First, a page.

While US inflation has skyrocketed, investor and financial journalist Lyn Alden Schwartzer released a report following massive stimulus from the Federal Reserve showing that “US households now have record equity exposure.” The news comes at a time when many analysts and economists believe that stock markets are in a colossal bubble.
Dow loses 900 points, financial expert Lyn Alden Schwartzer publishes report on US household equity exposure
The stock markets saw a significant slaughter on Monday as the Dow Jones Industrial Average lost 900 points (EDT), or 2.3%, in the morning as it was the largest drop in value of the year. Similarly, the Nasdaq Composite was down a terrible 1% on July 19th and the S&P 500 index was down 1.5% on July 19th. Mainstream media reports blame the market downturn on the recent surge in global Covid cases and the Delta variant.
Meanwhile, Travis Kling, the crypto advocate and managing director of Ikigai Asset Management, shared a tweet from financial expert Lyn Alden Schwartzer saying, “US households now have record-high equity exposure.” Kling also said spoken on the issue, stressing that the Fed could make this a national security issue.
“I’ve been saying for over a year – the SPX is going up, it’s one thing [of] national security for the United States. The Fed has the option to achieve this (for now). What do you think they will do? “Asked Kling.
In addition to tweeting about US household stocks, Schwartzer posted a blog post on the topic on Seeking Alpha. The financial analyst said the researcher released a report last May highlighting how the United States is currently being driven by “tax-driven inflation”. In the latest report, the analyst says that “this is what the US is experiencing right now”.
“Due to stimulus effects and a rapid growth of the broad money supply,” it says in Schwartzer’s report. “Consumers have more money to spend while the production of certain goods and services remains restricted in various ways. This combination causes the prices of all goods and services that are constrained to rise until those prices rise enough to curb demand. “
Schwartzer: “Government bonds are not keeping pace with inflation and are losing purchasing power as a result”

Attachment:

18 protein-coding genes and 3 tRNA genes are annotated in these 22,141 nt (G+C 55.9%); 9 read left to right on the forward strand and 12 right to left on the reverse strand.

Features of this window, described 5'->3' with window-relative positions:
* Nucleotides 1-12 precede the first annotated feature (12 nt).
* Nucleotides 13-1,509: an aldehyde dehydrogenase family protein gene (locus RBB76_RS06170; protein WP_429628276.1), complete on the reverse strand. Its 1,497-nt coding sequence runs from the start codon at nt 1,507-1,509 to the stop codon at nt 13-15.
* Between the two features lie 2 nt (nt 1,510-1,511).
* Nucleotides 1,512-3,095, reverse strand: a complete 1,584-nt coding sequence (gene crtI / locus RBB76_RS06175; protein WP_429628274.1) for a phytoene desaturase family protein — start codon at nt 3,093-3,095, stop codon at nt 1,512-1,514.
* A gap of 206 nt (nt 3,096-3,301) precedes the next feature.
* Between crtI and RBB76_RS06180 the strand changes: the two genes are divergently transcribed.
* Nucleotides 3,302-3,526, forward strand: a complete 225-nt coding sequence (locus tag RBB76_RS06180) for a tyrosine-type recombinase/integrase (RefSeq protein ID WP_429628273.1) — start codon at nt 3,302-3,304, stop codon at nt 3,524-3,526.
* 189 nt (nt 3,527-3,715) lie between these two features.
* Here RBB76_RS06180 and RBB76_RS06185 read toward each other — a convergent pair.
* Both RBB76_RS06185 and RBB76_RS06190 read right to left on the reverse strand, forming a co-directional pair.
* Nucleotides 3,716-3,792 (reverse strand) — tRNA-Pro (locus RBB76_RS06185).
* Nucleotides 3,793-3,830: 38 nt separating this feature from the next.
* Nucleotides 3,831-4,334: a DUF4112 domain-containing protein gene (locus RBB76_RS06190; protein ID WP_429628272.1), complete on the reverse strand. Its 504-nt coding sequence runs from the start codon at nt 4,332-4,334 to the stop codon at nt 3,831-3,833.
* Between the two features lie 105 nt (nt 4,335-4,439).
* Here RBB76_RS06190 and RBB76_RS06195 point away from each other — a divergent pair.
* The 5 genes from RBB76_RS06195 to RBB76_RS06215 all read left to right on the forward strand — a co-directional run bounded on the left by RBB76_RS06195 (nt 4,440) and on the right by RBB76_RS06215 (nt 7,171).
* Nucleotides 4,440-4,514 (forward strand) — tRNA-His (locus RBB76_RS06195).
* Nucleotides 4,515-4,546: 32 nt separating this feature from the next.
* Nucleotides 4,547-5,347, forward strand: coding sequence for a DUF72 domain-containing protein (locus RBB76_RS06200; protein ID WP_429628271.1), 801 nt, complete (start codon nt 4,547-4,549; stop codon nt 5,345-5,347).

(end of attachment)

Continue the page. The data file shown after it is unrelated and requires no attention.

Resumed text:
Schwartzer goes on to explain that “the effects of fiscal-driven inflation are still occurring with 5.39% average price increases over the previous year”. Meanwhile, the interest rates on bank accounts and Treasury bills (T-bills) are considerably low.
While showing a 3-month St. Louis Fed T-Bill chart, Schwartzer notes, “If we zoom out, what you see is the real long-term rate of 3-month T-bills, which is the interest rate, the T-bills numbers minus the prevailing consumer price inflation rate. ”Schwartzer’s analysis adds:
These T-bills also tend to be a pretty good proxy for interest on bank accounts. If this blue area is below zero, it basically means that the interest rates on bank accounts and short-term government bonds are not keeping pace with inflation and are therefore losing purchasing power.
In addition to US household equity allocations, Schwartzer notes that a major risk to the markets right now is “this new wave of delta variant virus cases.” The economist also points out that this is “the first time the US stock market has reached 200% the size of US GDP”.
The investor is optimistic about the energy sector, but sees Covid cases and “government lockdown reactions to them as a short-term risk factor for a correction in the industry”. Schwartzer explains that the energy market could no longer swell for a short time. While Schwartzer is optimistic about the energy sector, the investor also mentioned diversification into Bitcoin (BTC) in a video recently published by the Financial Monster YouTube channel.
In addition to fiscal-driven inflation, the number of US homes allocating stocks is also being driven by soaring prices and speculative investment, according to the Schwartzer report. “The US household allocation to stocks currently stands at a record high percentage of total US household wealth, due to a combination of high valuations and speculation.”
What do you think of Lyn Alden Schwartzer’s assessment and the current record exposure of US households in equities? Let us know what you think on this matter in the comments below.
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